Turner might inhabit this role awkwardly, but she's nevertheless an electric embodiment of the femme fatale, and her chemistry with the equally potent Garfield is undeniable. Together, they're the archetypal noir couple, her the ambitious social climber who'll toss her moral scruples aside to get what she wants, him the ordinary joe blinded by beauty, willing to do anything to get the girl. They're locked together almost from the very moment they lay eyes on each other. Cora's introduction in particular is stunning, with Garnett's camera and Frank's eyes catching a glimpse of her bare legs first as her dropped lipstick tube rolls across the floor; the camera then slowly traces upwards to take in the glorious rest of her. Frank bends down to pick up her lipstick, then initiates the first of the power games between them. While Cora waits for him to walk over with the lipstick to return it to her, he simply lounges against the lunch counter, holding it out in his palm, forcing her to come to him instead. It's an encapsulation of their entire relationship-to-come in a simple set of stylized gestures and motions, the webs of power and control already starting to form between them.
If the complicated relationship between Frank and Cora is continually enthralling, the actual plot with its multiple murder intrigues, courtroom double-crosses and conflicting schemes, is not quite as satisfying. There are too many coincidences and obvious contrivances, too many ridiculous situations — like the absurd sequence of events that confounds Cora and Frank's first failed attempt at murdering Nick. The script is sometimes smart enough to play the most outrageous bits for humor, particularly in the recurring scenes featuring a dim-witted motorcycle cop who fixates obsessively on a dead cat at the scene of the crime. But there's too much unexplained or poorly motivated business going on all the time. Why is the local district attorney (Leon Ames) so immediately suspicious of Frank and Cora, when it would seem that Nick was only involved in a bizarre accident? Who took out the insurance policy on Nick right before the couple finally manages to kill him? And all the courtroom shenanigans are unnecessarily convoluted and silly, not to mention distractingly unrealistic. The best noirs are always hyper-real and stylized rather than realistic, but this film makes such a hash of its narrative that it has no grounding in reality whatsoever. Still, even at its worst moments, the film boasts lively supporting turns from Hume Cronyn as a sleazy defense lawyer and Alan Reed as his beefy, wise-guy private eye, keeping the film fun through its sometimes uneven middle stretches.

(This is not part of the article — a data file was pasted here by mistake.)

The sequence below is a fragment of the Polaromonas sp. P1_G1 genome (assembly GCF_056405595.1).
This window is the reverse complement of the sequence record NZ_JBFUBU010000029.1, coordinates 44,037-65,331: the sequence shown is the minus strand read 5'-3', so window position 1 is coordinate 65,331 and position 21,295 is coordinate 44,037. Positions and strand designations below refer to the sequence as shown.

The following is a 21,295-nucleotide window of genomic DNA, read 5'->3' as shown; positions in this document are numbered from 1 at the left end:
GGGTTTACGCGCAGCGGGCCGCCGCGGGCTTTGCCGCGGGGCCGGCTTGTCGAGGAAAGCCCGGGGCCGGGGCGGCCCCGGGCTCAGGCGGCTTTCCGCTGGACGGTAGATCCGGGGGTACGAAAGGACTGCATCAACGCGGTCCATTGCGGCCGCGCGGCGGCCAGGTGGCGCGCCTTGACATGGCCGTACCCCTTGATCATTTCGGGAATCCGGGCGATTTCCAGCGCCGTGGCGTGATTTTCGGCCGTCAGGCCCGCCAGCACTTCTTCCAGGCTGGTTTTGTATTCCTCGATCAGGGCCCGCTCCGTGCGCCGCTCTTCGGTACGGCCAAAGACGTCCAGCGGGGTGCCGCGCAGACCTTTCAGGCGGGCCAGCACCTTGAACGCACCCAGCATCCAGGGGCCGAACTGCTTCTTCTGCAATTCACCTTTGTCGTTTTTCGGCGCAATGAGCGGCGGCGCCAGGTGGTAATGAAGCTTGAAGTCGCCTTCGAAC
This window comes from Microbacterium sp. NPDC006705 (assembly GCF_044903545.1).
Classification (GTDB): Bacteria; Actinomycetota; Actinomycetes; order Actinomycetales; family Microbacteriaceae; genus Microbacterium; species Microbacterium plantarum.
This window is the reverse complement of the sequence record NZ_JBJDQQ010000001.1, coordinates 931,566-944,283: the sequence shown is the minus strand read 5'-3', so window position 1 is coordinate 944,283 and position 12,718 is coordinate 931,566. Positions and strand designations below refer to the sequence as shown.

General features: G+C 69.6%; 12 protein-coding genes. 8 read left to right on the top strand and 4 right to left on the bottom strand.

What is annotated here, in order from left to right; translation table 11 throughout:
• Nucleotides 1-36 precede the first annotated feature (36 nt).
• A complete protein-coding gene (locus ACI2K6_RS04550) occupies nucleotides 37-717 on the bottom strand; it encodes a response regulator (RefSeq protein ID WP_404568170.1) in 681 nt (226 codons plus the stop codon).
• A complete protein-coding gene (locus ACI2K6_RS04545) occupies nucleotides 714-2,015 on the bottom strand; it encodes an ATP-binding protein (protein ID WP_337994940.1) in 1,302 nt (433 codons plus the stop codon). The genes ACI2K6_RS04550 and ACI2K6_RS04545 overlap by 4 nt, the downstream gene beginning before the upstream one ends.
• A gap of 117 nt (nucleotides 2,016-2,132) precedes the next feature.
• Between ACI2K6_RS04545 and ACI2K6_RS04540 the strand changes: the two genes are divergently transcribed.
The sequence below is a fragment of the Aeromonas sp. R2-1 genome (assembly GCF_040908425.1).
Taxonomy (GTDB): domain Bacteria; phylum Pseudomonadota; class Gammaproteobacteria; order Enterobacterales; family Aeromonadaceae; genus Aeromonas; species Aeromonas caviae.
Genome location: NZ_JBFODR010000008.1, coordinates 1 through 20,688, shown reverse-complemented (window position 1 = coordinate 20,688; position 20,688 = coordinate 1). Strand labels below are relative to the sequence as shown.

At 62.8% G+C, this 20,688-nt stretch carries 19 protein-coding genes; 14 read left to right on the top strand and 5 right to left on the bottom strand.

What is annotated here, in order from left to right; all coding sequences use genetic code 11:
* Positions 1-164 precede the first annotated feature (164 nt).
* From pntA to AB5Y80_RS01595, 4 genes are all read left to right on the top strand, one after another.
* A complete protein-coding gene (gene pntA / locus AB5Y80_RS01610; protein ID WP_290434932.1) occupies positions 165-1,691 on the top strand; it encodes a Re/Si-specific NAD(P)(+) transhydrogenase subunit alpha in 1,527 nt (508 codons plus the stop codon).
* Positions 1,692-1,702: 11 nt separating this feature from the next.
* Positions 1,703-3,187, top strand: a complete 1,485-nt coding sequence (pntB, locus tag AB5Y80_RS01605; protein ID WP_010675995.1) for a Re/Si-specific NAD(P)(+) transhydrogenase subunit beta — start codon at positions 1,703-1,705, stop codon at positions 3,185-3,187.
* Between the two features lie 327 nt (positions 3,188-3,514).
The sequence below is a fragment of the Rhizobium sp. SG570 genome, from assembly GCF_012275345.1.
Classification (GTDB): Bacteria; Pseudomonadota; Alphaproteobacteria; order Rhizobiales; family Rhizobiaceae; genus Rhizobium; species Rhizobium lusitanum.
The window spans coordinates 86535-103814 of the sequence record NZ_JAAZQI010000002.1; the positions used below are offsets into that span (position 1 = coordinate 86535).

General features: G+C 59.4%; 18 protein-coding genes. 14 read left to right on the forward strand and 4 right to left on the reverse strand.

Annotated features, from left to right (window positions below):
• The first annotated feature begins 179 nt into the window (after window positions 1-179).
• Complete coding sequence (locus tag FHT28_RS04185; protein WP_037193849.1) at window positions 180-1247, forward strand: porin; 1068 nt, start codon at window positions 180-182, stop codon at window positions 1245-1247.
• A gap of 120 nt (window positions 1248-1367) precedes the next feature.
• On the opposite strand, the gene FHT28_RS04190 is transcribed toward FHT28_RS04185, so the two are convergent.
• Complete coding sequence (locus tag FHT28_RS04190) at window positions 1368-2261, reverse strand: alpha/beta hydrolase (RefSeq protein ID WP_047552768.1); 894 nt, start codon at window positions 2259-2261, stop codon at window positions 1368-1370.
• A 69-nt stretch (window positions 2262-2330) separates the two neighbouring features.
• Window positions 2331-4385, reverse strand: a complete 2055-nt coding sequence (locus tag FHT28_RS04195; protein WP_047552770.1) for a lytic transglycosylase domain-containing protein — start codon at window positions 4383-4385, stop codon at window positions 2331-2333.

For the most part, though, the film's best aspect is its central dysfunctional relationship. In the final half hour of the film, especially, this relationship becomes very complex, as Frank and Cora develop an intense hatred and distrust for one another, while at the same time clinging desperately together. They share the guilt for Nick's death, and for betraying one another, and yet the initial sparks of their love still glow, reminders of what brought them together in the first place. The performances of Turner and Garfield are perfect, even when they don't quite fit the characters they're supposed to be playing — they're perfect if only because of the friction and energy they generate whenever they're together. Garnett's sense of mise en scène also envelops the doomed lovers in their joined destinies, using moody lighting schemes to turn Nick's diner into a shadowy and tightly confined noir locale, its rooms seemingly never big enough and its door opening at awkward angles. Even when the plot threatens to go off the rails, the film's theme of desire shading into scorn is communicated in every nuance of Turner and Garfield's volcanic performances, and in the increasingly claustrophobic, constricting interiors with which Garnett surrounds them. The Postman Always Rings Twice may be implausible and overdone and occasionally silly, but it's also one of the best and purest explorations of the complicated sexual dynamics of the film noir, the relationships between sex and power, sex and greed, sex and guilt that drive noir's anti-heroes and femme fatales.